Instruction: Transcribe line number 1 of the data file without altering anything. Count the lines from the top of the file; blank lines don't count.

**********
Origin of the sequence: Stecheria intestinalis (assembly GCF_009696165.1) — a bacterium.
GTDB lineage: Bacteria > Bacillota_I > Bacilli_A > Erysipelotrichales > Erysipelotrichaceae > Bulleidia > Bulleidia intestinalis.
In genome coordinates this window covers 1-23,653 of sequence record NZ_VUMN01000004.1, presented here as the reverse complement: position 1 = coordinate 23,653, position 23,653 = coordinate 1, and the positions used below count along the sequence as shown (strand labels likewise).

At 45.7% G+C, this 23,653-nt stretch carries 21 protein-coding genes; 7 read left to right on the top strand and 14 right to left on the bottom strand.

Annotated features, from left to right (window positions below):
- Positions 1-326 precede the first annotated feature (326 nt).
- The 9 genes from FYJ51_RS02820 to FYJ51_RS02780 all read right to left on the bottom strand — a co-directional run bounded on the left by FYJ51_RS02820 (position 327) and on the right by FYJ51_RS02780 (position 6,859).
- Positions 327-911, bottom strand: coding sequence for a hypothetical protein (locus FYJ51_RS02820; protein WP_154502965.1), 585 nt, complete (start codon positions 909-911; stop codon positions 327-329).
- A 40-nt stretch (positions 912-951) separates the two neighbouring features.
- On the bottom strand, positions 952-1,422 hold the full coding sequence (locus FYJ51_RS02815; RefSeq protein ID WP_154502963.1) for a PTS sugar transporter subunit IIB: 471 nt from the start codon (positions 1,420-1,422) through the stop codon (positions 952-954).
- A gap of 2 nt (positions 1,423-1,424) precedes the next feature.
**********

Origin of the sequence: Stecheria intestinalis (assembly GCF_009696165.1) — a bacterium.